Answer: It depends. The National Labor Relations Act (NLRA) defines protected concerted activity as any action taken by two or more employees for the mutual aid and protection of workers (or action taken by one employee on behalf of other employees). Protected actions must somehow relate to the terms and conditions of their employment. Practically, this can mean discussing their wages or working conditions, bringing complaints to management’s attention, or taking part in organizing activities. It can also mean airing their grievances publicly — for example, by posting negative information about their employer online, engaging in a strike, or speaking to news organizations.
As a corollary, while the Act gives the employees these rights, it also generally restricts employers from taking any disciplinary action against employees for exercising them. Thus, when an employer restrains an employee from engaging in protected concerted activity with discipline or threat of discipline, it generally commits an unfair labor practice unless the right to engage in the activity has been waived, for example, by a no-strike provision in a collective bargaining agreement. That can eventually end you up before the National Labor Relations Board.
Question: If an employee wanted to take the day off work to participate in the strike and gave the employer reasonable notice, and maybe even had Paid Time Off or vacation time available, should the employer let the employee take the day off for that purpose? Even if the employer disapproves of the idea of a “strike”?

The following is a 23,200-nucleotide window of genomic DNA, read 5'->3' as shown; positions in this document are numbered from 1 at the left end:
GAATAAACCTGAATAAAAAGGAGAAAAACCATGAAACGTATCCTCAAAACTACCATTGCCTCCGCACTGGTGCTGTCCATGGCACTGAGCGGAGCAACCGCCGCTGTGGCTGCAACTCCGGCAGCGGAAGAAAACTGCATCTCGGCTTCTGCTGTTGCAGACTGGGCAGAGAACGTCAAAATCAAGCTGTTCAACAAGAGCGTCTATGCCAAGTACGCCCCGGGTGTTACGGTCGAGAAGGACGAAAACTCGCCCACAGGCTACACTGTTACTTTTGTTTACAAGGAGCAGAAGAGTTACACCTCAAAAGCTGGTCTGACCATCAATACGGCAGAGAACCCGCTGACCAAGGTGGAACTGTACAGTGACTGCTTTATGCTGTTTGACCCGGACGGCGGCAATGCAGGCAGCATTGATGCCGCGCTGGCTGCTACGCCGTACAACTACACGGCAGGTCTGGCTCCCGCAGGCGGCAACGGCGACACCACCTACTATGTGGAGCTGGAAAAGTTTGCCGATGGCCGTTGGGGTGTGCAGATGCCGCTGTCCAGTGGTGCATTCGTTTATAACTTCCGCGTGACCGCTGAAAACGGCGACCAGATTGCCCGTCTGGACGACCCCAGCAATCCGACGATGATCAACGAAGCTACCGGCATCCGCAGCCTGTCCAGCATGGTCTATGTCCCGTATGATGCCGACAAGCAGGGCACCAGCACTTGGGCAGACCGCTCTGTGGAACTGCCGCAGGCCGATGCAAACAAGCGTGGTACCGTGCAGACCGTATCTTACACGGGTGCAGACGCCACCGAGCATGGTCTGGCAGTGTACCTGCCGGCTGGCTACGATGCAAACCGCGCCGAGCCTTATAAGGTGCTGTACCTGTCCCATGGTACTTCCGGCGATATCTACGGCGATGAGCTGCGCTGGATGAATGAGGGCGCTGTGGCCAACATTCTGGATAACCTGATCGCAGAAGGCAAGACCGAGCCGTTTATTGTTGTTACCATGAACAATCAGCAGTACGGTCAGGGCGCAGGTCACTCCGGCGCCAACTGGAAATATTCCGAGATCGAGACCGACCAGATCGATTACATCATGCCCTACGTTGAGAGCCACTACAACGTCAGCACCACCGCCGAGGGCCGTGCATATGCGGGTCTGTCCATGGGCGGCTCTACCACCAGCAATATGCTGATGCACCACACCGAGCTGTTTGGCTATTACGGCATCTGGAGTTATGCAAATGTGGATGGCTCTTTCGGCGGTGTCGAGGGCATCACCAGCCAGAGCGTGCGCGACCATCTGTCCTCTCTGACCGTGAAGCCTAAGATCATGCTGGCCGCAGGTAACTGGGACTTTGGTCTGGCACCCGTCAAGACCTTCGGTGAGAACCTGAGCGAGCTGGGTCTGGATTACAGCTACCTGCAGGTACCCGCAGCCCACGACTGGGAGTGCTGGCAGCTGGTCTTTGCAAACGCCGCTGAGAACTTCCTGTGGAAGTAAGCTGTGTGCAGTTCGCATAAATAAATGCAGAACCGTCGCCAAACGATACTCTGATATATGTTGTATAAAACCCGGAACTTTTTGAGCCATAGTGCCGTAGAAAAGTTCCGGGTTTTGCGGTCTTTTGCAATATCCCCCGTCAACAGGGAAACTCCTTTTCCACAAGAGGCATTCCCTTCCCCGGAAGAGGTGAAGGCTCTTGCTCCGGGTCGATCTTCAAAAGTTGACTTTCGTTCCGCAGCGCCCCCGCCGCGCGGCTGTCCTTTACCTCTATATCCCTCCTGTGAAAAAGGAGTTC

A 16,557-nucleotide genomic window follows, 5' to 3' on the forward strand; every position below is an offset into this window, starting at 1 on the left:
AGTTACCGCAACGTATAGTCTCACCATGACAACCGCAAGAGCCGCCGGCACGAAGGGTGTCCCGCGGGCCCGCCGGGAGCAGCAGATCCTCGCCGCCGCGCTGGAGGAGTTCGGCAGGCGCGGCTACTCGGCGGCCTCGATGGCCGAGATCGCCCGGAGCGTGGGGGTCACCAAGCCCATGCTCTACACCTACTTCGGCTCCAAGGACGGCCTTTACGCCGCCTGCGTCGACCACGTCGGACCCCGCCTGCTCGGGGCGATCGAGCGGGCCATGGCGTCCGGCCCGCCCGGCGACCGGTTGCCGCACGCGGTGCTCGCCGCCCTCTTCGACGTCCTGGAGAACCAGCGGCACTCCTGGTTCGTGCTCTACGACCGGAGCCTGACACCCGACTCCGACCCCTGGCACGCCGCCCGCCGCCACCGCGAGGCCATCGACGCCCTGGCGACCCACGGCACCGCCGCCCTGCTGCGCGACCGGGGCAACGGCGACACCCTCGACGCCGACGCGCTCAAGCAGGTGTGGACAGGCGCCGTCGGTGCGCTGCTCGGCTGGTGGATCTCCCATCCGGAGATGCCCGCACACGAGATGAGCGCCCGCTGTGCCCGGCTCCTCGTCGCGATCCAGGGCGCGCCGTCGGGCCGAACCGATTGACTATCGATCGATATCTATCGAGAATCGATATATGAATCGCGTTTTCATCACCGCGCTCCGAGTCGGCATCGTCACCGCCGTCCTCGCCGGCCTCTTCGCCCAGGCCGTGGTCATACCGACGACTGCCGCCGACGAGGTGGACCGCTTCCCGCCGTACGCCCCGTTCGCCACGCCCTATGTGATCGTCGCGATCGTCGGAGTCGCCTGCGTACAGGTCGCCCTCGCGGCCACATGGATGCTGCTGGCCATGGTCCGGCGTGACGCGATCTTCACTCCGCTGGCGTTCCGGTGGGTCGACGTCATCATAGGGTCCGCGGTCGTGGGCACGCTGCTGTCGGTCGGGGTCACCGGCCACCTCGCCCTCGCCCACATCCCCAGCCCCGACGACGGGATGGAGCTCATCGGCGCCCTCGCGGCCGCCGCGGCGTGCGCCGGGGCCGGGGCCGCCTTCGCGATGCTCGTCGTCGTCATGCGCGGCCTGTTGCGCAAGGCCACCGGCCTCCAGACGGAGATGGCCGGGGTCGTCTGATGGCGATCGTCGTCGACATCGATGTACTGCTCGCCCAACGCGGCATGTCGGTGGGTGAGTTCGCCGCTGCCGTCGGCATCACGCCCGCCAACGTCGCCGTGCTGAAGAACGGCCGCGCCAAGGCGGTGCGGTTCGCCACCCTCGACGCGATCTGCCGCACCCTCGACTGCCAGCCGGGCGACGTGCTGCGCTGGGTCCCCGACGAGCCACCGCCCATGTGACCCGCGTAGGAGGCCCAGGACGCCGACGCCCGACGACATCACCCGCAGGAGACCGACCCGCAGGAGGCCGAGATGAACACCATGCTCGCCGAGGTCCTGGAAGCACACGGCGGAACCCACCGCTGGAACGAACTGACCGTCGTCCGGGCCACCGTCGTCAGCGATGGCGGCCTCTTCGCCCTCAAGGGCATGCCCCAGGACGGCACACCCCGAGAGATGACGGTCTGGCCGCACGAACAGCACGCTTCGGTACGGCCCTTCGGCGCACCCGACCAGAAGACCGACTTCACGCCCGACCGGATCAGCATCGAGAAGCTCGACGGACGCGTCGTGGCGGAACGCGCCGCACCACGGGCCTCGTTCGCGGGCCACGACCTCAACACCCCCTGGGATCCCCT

Answer: If the employer would normally allow an employee to take the day off under its policy, then it would in all likelihood need to allow it for the strike, as well. Otherwise, the employer runs the risk of being accused of discriminatorily applying its policies and procedures, in a direct effort to prevent an employee from engaging in protected concerted activity.
Question: Does it make any difference if the employee taking the day off (either with or without notice) is a member of management, as opposed to a non-management employee?
Answer: The NLRA applies only to non-supervisory employees, and accordingly, supervisors (and managers) are not entitled to the Act’s protections.
Tommy Eden is a partner working out of the Constangy, Brooks, Smith & Prophete, LLP office in Opelika, AL and can be contacted at firstname.lastname@example.org or 334-246-2901. This advice was given by my Partner Leigh Tyson in a bulletin to all Constangy clients this week. Blog at www.alabamaatwork.com with link to full bulletin.
Thursday, February 9, 2017
By Thomas Eden
The federal government is preparing to legalize marijuana, causing many to ask: what will a regulated cannabis industry in Canada look like?
The Task Force on Cannabis Legalization and Regulation has released its much-anticipated report to help guide the federal government on the best approach to regulating legal access to cannabis. The comprehensive report casts a wide net to address issues from public health and safety to advertising, and supply chain regulation. To inform its recommendations, the Task Force sought input from provincial, territorial and municipal governments, representatives from Indigenous governments and organizations as well as experts in relevant fields. Canadians had the opportunity to share their views through an online public consultation this past summer.
What You Need To Know
· The report is not law nor is it draft law. The federal government is expected to introduce draft legislation in the spring of 2017.1 After draft legislation is tabled, there will be an opportunity for stakeholders to comment. Cannabis will not be legalized until the new legislation comes into force after being passed by Parliament and once regulations have been developed.